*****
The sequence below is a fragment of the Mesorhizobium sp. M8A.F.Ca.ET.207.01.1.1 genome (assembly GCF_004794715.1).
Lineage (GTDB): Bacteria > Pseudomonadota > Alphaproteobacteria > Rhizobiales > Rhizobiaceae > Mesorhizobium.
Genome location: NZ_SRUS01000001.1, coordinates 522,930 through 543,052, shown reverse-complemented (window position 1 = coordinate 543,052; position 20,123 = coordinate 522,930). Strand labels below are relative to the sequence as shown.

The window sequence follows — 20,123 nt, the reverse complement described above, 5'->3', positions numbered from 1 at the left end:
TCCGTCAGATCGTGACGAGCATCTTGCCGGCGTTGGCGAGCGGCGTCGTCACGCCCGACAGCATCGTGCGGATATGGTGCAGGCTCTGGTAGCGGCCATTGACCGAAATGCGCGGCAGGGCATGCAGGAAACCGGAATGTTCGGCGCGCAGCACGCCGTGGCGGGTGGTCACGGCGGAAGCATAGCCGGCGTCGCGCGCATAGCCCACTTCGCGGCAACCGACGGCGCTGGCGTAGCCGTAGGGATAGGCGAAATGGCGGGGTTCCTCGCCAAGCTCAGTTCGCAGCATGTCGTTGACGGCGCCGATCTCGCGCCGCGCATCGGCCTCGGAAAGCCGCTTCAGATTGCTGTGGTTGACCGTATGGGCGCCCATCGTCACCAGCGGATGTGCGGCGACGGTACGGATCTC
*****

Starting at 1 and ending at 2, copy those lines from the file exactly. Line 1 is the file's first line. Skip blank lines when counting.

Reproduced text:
The sequence below is a fragment of the Mesorhizobium sp. M8A.F.Ca.ET.207.01.1.1 genome (assembly GCF_004794715.1).
Lineage (GTDB): Bacteria > Pseudomonadota > Alphaproteobacteria > Rhizobiales > Rhizobiaceae > Mesorhizobium.